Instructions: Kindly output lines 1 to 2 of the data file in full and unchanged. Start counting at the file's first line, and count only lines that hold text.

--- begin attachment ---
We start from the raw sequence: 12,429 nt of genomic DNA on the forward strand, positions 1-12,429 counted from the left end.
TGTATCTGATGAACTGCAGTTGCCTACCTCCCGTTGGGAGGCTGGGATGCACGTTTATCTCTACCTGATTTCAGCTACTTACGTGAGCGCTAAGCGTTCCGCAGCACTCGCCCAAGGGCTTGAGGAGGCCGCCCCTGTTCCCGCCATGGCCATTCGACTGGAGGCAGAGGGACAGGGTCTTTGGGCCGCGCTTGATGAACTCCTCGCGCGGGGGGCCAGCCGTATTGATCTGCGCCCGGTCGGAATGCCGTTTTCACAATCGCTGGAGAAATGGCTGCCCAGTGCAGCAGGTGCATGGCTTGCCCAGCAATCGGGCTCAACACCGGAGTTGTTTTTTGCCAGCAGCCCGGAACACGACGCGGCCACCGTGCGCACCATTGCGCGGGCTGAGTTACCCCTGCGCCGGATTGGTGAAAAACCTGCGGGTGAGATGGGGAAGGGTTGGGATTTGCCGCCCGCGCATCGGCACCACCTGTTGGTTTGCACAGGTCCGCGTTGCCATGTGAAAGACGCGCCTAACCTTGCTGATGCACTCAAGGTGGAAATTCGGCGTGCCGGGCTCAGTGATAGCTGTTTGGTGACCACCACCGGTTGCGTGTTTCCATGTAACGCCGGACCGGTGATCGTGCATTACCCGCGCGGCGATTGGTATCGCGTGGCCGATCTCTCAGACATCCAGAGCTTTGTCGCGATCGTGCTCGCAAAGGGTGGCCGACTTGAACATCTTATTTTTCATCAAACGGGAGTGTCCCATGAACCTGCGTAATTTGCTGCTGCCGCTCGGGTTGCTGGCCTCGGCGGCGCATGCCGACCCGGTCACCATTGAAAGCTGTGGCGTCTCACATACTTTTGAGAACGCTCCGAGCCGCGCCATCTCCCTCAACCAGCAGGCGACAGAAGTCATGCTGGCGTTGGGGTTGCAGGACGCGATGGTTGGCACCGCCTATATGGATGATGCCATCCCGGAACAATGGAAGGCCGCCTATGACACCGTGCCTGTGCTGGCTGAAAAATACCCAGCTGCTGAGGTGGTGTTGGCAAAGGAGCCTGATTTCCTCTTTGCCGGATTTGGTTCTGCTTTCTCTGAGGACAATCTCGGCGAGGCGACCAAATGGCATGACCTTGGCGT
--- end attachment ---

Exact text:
We start from the raw sequence: 12,429 nt of genomic DNA on the forward strand, positions 1-12,429 counted from the left end.
TGTATCTGATGAACTGCAGTTGCCTACCTCCCGTTGGGAGGCTGGGATGCACGTTTATCTCTACCTGATTTCAGCTACTTACGTGAGCGCTAAGCGTTCCGCAGCACTCGCCCAAGGGCTTGAGGAGGCCGCCCCTGTTCCCGCCATGGCCATTCGACTGGAGGCAGAGGGACAGGGTCTTTGGGCCGCGCTTGATGAACTCCTCGCGCGGGGGGCCAGCCGTATTGATCTGCGCCCGGTCGGAATGCCGTTTTCACAATCGCTGGAGAAATGGCTGCCCAGTGCAGCAGGTGCATGGCTTGCCCAGCAATCGGGCTCAACACCGGAGTTGTTTTTTGCCAGCAGCCCGGAACACGACGCGGCCACCGTGCGCACCATTGCGCGGGCTGAGTTACCCCTGCGCCGGATTGGTGAAAAACCTGCGGGTGAGATGGGGAAGGGTTGGGATTTGCCGCCCGCGCATCGGCACCACCTGTTGGTTTGCACAGGTCCGCGTTGCCATGTGAAAGACGCGCCTAACCTTGCTGATGCACTCAAGGTGGAAATTCGGCGTGCCGGGCTCAGTGATAGCTGTTTGGTGACCACCACCGGTTGCGTGTTTCCATGTAACGCCGGACCGGTGATCGTGCATTACCCGCGCGGCGATTGGTATCGCGTGGCCGATCTCTCAGACATCCAGAGCTTTGTCGCGATCGTGCTCGCAAAGGGTGGCCGACTTGAACATCTTATTTTTCATCAAACGGGAGTGTCCCATGAACCTGCGTAATTTGCTGCTGCCGCTCGGGTTGCTGGCCTCGGCGGCGCATGCCGACCCGGTCACCATTGAAAGCTGTGGCGTCTCACATACTTTTGAGAACGCTCCGAGCCGCGCCATCTCCCTCAACCAGCAGGCGACAGAAGTCATGCTGGCGTTGGGGTTGCAGGACGCGATGGTTGGCACCGCCTATATGGATGATGCCATCCCGGAACAATGGAAGGCCGCCTATGACACCGTGCCTGTGCTGGCTGAAAAATACCCAGCTGCTGAGGTGGTGTTGGCAAAGGAGCCTGATTTCCTCTTTGCCGGATTTGGTTCTGCTTTCTCTGAGGACAATCTCGGCGAGGCGACCAAATGGCATGACCTTGGCGT